Her closest adult companion and friend was Mary Rozet Smith (December 23, 1868 - 1934), who supported Addams's work at Hull House, and with whom she shared a romantic friendship. Together they owned a summer house in Bar Harbor, Maine.
In 1889 she and her college friend and intimate partner, Ellen Gates Starr, co-founded Hull House in Chicago, Illinois, the first settlement house in the United States.
Jane Addams was a pioneer settlement social worker, public philosopher, sociologist, author, and leader in women's suffrage and world peace. Addams became the first American woman to be awarded the Nobel Peace Prize. Her closest adult companion was wealthy philanthropist Mary Rozet Smith, who supported Addams's work at Hull House, and with whom she shared a romantic friendship. "Mary Smith became and always remained the highest and clearest note in the music that was Jane Addams' personal life".
Jane Addams & Mary Rozet Smith in the 1930s
©George de Forest Brush (1855-1941)/National Portrait Gallery, Smithsonian Institution. Jane Addams, 1906 (©4)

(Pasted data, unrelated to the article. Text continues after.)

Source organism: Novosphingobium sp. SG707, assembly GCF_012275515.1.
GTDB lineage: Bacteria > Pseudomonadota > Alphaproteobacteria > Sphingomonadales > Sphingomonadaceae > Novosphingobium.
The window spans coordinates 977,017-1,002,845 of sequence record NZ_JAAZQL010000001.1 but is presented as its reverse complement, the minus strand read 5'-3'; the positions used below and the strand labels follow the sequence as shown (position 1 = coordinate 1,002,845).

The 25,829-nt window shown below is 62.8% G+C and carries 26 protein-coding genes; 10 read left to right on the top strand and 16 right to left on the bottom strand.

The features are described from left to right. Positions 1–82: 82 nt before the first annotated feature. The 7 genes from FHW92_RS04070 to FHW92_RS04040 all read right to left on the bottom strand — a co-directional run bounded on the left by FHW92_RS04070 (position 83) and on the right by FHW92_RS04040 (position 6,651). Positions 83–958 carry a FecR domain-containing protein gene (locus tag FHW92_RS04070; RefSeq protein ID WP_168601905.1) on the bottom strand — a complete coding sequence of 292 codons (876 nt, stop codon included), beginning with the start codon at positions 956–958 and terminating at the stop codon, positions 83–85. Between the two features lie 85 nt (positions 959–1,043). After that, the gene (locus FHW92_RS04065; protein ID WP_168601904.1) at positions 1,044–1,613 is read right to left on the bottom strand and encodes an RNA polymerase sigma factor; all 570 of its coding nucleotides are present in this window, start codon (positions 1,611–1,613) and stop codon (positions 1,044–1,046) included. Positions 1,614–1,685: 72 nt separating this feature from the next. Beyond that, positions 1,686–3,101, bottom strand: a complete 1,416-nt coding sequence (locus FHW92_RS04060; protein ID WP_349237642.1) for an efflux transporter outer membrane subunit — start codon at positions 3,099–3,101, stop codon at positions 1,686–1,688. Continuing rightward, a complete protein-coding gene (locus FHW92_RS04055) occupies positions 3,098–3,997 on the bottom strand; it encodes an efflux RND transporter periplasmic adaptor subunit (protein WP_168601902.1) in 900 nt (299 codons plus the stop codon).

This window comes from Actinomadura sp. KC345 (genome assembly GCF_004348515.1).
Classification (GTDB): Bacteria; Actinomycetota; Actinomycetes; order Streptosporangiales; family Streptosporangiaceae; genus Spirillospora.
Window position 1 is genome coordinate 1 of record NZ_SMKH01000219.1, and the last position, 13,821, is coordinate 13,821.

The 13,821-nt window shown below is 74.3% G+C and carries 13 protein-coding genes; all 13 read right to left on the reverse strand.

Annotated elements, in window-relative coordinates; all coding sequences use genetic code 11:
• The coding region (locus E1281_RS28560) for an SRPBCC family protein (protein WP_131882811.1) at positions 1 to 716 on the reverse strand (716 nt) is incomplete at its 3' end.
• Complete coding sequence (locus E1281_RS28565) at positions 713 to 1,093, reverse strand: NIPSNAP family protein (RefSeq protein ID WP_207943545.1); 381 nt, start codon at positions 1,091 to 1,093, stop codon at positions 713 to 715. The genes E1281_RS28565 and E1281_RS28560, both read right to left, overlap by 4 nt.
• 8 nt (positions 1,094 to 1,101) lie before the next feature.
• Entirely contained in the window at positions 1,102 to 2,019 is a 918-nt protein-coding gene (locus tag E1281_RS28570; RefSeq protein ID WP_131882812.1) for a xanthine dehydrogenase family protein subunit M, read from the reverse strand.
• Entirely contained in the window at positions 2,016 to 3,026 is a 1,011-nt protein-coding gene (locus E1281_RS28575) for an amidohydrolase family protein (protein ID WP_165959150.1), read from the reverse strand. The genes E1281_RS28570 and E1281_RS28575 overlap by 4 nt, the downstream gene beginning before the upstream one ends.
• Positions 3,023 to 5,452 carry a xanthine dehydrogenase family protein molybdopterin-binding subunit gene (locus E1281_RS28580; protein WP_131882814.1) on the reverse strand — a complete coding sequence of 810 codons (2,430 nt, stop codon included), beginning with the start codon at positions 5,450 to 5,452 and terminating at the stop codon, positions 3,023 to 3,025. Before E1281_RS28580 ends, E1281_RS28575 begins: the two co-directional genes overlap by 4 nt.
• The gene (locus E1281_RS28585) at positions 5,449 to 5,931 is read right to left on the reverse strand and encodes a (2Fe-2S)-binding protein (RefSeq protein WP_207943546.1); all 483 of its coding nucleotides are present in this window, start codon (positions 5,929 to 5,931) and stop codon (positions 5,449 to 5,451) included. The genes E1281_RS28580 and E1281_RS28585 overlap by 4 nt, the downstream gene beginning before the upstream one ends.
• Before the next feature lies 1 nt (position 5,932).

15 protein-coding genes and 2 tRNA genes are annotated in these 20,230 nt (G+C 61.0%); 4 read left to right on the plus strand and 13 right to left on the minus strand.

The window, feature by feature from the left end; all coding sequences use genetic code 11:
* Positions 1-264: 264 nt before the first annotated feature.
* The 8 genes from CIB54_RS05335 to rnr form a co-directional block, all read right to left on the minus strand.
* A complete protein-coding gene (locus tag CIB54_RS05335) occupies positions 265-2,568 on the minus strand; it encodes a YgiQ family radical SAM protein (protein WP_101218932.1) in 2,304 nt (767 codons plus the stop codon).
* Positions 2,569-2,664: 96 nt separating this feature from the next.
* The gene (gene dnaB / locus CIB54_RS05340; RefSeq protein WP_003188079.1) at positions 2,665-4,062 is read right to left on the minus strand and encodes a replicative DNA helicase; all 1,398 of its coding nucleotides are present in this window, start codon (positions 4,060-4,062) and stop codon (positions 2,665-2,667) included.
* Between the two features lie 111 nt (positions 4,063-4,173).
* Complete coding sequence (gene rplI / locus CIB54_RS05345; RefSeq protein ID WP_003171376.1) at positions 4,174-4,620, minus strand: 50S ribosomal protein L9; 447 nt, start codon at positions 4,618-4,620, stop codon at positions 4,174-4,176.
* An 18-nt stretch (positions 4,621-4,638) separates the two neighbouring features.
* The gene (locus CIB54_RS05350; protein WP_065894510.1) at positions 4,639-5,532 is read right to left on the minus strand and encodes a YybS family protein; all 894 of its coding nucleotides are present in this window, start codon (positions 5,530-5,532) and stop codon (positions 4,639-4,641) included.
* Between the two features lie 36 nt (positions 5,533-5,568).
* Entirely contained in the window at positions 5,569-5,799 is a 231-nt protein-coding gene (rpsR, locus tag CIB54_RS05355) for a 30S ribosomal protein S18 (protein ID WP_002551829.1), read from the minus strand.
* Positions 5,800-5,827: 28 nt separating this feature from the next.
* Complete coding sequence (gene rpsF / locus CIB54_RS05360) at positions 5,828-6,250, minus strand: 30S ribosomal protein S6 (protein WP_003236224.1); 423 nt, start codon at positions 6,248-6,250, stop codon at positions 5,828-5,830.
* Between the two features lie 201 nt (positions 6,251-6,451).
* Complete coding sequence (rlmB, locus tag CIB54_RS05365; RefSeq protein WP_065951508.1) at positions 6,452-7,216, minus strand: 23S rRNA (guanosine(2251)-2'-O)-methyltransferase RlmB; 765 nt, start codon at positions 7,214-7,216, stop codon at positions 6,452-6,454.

Mary Rozet Smith in a portrait at Hull House
The run-down mansion had been built by Charles Hull in 1856 and needed repairs and upgrading. Addams at first paid for all of the capital expenses (repairing the roof of the porch, repainting the rooms, purchasing the furniture) and the bulk of the operating costs. But gifts from individuals supported the House from its first year and over time, Addams was able to reduce the proportion of her contributions, although the annual budget grew rapidly. A number of wealthy women became important long-term donors to the House, including Helen Culver, who managed her first cousin Charles Hull's estate, and who eventually allowed them to use the house rent free, Louise deKoven Bowen, Mary Rozet Smith, Mary Wilmarth, and others.
Addams and Starr were the first two occupants of the house, which would later become the residence of about twenty-five women. At its height, Hull House was visited each week by around two thousand people. Its facilities included a night school for adults, kindergarten classes, clubs for older children, a public kitchen, an art gallery, a coffeehouse, a gym, a girls' club, a bathhouse, a book bindery, a music school, a drama group, and a library, as well as labor-related divisions. Her adult night school was a forerunner of the continuing education classes offered by many universities today. In addition to making available social services and cultural events for the largely immigrant population of the neighborhood, Hull House afforded an opportunity for young social workers to acquire training. Eventually, Hull House became a thirteen-building settlement complex, which included a playground and a summer camp (known as Bowen Country Club).